Ecological Change - Changes in Biological Communities
Nationwide, invasive species have been identified as the second highest threat to biological diversity, second only to loss of species and habitat from development and urban sprawl. A principal goal of the Reserve’s Stewardship Program is to prevent or control the establishment of aggressive invasive species (primarily Phragmites austraulis) in high-quality natural communities. Although eradication may not a practical option for some invasive species already well-established at Reserve components (such as Phragmites austraulis at our Goodwin Island component), minimizing the spread of established invasives and preventing new invasive species from becoming established within Reserve components is a viable objective. Using information from Reserve-component management plans and drawing on the expertise of state (e.g., VaDCR), federal (e.g., USF&WS), and working groups (e.g., Virginia Phragmites Working Group and Virginia Invasive Species Control Council), Chesapeake Bay Virginia Reserve has begun to develop and implement a Reserve-wide Invasive Species Control Plan. The plan will ultimately identify a wide range of actions and strategies required to achieve the goals of prevention, research, control, and management of each invasive species.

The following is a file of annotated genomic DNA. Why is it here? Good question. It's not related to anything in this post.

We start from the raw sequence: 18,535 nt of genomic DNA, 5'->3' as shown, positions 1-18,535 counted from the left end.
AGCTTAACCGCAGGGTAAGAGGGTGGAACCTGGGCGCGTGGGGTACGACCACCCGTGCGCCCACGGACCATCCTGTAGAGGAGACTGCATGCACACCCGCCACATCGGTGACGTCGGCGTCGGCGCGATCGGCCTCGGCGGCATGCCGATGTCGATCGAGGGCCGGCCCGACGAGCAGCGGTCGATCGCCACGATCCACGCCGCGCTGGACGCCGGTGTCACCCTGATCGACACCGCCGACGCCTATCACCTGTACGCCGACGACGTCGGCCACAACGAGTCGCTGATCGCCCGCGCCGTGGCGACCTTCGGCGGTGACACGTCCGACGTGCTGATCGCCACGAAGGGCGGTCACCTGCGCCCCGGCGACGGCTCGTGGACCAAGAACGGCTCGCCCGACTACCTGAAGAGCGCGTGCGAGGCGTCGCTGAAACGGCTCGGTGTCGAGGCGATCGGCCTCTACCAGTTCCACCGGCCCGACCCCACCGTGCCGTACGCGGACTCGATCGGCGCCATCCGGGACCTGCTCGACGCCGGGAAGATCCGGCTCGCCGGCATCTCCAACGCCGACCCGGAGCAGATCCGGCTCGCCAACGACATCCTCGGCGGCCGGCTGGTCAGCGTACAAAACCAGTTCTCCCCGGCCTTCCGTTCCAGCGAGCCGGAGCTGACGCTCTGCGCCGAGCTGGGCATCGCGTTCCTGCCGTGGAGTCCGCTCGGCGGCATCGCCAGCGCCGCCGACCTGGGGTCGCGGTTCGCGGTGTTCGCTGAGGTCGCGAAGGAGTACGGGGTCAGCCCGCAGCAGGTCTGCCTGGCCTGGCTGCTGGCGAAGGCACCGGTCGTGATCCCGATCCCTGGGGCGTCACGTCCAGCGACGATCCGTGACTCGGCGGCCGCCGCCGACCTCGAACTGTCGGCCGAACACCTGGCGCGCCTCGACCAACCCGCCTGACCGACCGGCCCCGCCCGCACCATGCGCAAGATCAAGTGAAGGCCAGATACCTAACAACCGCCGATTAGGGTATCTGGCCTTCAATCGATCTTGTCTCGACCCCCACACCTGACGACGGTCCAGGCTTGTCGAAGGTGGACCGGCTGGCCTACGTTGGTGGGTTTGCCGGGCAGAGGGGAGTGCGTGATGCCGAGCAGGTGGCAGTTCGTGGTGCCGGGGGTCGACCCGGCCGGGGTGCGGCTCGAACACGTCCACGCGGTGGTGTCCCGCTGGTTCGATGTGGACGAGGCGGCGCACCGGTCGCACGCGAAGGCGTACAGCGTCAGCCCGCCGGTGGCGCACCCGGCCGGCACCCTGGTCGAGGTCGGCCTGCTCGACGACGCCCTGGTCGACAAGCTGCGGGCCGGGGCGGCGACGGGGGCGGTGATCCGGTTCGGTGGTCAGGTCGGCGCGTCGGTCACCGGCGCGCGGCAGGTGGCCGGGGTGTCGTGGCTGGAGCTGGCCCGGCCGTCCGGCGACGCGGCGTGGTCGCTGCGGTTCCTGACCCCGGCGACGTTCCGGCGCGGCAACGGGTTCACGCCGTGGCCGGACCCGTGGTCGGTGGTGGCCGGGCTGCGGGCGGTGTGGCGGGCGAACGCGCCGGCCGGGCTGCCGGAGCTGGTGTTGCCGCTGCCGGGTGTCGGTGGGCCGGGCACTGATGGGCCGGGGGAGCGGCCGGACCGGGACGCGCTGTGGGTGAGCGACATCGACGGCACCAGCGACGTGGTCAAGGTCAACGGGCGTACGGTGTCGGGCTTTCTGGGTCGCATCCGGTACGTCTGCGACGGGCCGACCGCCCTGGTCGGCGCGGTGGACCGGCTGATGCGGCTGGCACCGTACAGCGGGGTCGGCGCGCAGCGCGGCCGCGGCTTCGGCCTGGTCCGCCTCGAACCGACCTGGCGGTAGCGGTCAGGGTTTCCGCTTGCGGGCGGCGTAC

Reserve stewardship staff will continue to design monitoring programs to estimate and track native animal populations and impacts in order to guide management actions. Currently, there are two such programs which have been identified as high priority over the next five-year time frame. The Reserve plans to investigate and potentially implement a control strategy of raccoon populations associated with diamond-back terrapin and shorebirds nesting predation at the Goodwin and Catlett Islands. Stewardship staff also plans to monitor for Southern pine bark beetle outbreaks within the maritime forest habitats of Goodwin and Catlett Islands and coordinate with appropriate state agencies to develop strategies should an outbreak occur.